Interactions of deep-sea vent invertebrates with their environment: the case of Rimicaris exoculata.
KEY WORDS: shrimp, Mid-Atlantic Ridge, hydrothermal vents, deep-sea, symbiosis, biomineralization, chemosynthesis, microorganisms, extreme environments
Distribution of Rimicaris exoculata
The vent shrimp Rimicaris exoculata dominates the vagile fauna at most Mid-Atlantic Ridge hydrothermal vent sites (Fig. 1). This species lives within steep chemical and thermal gradients, where hot, reduced hydrothermal fluid mixes turbulently with oxygenated seawater. First described by Williams and Rona (1986), this species was observed to colonize black smoker complexes in the rift valley at the TAG site (26[degrees]08.3'N, 44[degrees]49.6'W; depth: 3,620-3,650 m). Rimicaris exoculata was subsequently found at several MAR-vent sites in the depth-range of 2,300-3,900 m (Rainbow, Broken Spur, TAG, Snake Pit, Logatchev, 5[degrees]S; Fig. 1, Table 1). In comparison with the hydrothermal environment on the East Pacific Rise where tubeworms, clams, and mussels dominate the vent fauna (Van Dover 1995), Rimicaris exoculata is by far one of the most abundant invertebrates at the Mid-Atlantic ridge vents (Williams & Rona 1986, Van Dover 1995, Van Dover et al. 2002, Desbruyeres et al. 2000, Desbruyeres et al. 2001). The two MAR-sites where this species has not been observed are the shallower vent fields Menez Gwen (860 m) and Lucky Strike (1,700 m). Although it was first believed that R. exoculata were present at the latter one (Van Dover et al. 1996), the existence of the shrimp at this site has not been reported after further expeditions (Table 1). Dense swarms of Rimicaris cf exoculata were investigated at recently discovered hydrothermal vent fields along the southern Mid-Atlantic Ridge (Turtle Pits and Red Lion 5[degrees]S, 3,000m; References in Fig. 1 & Table 1). Recently, the existence of dense shrimp swarms at the active Kairei and Edmond hydrothermal vent fields (Central Indian Ridge, 2,451-3,320-m depth) (Fig. 1, Table 1) was described (Hashimoto et al. 2001a, Hashimoto et al. 2001b). Van Dover et al. (2001) reported that shrimp tissue from these sites is isotopically indistinguishable from those of R. exoculata on the Mid-Atlantic Ridge. Further studies demonstrated that the shrimp found at the Central Indian Ridge are very close to Rimicaris exoculata but still clearly distinguishable by some morphological differences and therefore classified as Rimicaris kairei (Watabe & Hashimoto 2002).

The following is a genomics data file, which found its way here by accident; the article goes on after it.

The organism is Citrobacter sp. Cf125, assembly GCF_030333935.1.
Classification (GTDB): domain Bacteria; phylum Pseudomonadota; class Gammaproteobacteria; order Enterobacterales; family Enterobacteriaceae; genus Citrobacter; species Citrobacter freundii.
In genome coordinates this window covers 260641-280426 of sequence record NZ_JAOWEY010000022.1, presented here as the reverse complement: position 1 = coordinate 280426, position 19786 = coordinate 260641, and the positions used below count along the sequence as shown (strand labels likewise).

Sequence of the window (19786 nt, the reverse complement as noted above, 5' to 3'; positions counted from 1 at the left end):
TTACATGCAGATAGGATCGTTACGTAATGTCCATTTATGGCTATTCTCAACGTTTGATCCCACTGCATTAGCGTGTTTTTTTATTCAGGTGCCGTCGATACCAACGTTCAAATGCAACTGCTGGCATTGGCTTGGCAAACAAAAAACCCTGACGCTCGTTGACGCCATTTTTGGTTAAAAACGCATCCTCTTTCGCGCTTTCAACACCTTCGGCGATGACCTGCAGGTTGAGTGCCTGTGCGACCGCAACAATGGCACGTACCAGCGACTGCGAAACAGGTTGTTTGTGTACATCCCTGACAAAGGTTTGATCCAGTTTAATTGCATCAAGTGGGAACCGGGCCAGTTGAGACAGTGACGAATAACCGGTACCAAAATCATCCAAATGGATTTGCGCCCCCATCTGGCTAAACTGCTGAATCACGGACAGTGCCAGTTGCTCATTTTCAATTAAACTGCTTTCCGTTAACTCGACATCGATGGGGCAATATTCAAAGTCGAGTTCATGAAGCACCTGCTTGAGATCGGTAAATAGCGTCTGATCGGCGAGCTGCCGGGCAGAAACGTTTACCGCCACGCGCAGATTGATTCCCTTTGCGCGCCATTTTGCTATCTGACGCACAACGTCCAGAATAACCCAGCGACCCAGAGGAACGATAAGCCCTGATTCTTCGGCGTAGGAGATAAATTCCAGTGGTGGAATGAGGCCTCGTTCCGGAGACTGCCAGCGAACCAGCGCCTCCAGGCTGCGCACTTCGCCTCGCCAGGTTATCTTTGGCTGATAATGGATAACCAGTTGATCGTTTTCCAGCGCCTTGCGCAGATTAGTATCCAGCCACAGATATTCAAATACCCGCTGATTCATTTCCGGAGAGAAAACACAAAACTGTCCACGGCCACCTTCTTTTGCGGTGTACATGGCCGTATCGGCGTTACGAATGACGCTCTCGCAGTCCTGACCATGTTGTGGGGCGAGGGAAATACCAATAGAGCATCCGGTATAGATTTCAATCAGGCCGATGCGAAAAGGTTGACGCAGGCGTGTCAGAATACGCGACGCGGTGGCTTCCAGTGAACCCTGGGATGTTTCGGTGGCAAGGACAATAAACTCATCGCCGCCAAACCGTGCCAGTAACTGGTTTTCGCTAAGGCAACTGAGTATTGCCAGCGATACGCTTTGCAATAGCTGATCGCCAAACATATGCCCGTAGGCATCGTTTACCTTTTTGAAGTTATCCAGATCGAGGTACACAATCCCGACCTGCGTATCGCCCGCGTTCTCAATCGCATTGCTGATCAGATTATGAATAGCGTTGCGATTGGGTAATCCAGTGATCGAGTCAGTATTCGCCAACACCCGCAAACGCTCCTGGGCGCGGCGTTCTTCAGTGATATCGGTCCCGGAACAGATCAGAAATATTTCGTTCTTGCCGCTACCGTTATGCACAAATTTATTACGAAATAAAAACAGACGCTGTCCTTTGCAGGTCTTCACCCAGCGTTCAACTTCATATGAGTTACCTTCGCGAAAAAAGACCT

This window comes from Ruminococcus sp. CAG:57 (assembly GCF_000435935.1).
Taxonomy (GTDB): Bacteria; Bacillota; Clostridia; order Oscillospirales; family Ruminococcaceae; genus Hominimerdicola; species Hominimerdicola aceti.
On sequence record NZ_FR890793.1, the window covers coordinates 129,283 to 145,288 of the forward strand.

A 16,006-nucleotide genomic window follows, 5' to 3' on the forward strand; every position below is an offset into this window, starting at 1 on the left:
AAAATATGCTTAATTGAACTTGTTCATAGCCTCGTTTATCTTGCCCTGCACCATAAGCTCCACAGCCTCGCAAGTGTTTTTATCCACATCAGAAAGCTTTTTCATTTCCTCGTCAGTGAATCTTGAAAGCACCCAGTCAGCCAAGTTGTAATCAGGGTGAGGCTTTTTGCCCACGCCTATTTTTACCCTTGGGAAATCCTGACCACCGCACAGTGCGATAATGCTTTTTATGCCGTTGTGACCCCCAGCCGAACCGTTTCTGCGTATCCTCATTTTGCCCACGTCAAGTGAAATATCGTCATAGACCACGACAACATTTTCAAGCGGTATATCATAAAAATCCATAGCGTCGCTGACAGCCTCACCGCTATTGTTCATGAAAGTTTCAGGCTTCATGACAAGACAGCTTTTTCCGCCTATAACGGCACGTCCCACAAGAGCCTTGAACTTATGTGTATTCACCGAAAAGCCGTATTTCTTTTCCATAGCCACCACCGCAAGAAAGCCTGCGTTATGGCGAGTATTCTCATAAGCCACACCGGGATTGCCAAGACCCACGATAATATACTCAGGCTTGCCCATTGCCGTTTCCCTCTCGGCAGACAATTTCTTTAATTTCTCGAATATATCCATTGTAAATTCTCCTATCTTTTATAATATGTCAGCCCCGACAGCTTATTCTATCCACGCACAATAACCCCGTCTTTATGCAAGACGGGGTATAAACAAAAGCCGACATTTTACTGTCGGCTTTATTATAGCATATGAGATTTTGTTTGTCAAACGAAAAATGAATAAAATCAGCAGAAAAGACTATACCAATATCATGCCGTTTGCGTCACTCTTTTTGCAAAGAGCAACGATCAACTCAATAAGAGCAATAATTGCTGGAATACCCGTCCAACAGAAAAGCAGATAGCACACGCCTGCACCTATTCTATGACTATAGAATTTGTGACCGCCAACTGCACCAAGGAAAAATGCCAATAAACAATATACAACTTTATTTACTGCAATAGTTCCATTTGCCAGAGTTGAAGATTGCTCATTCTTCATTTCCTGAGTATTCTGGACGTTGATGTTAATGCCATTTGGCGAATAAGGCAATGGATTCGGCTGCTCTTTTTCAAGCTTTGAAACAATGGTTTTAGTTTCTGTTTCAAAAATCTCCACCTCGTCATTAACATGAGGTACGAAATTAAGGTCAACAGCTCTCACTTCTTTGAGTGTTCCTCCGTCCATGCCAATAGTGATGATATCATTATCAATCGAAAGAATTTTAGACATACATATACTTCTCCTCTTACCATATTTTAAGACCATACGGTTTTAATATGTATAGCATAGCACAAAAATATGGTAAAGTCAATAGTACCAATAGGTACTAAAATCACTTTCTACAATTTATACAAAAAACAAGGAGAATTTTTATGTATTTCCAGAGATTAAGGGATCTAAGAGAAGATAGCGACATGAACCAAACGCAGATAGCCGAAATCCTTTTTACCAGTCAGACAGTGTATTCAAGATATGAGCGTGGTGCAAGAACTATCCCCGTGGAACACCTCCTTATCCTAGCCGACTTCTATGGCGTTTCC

The abundance of R. exoculata varies between different sites. For example, at Rainbow, shrimp assemble in depressions between chimney structures (Fig. 2B), whereas at TAG, black smoker complexes were almost entirely covered by dense agglomerations. Contrarily, at Broken Spur, low shrimp biomass was found (Copley et al. 1997). At the site Red Lion an unusual flange growth was investigated that appears to support a thriving shrimp community (Koschinsky et al. 2006). Other chimneys, that lack the flange growth, show a low abundance of Rimicaris cf. exoculata (Koschinsky et al. 2006). It is still unknown to what extent hydrothermal flow rates and composition influence the distribution of R. exoculata. However, they presumably play a role in the adaptation strategies of this species to such extreme environments. In particular, large variations in chemical composition of the endmember fluid have been observed between different MAR sites (Von Damm et al. 2001, Charlou et al. 2002, Douville et al. 2002).
Spatial Arrangement and Temporal Variation of Rimicaris exoculata Swarms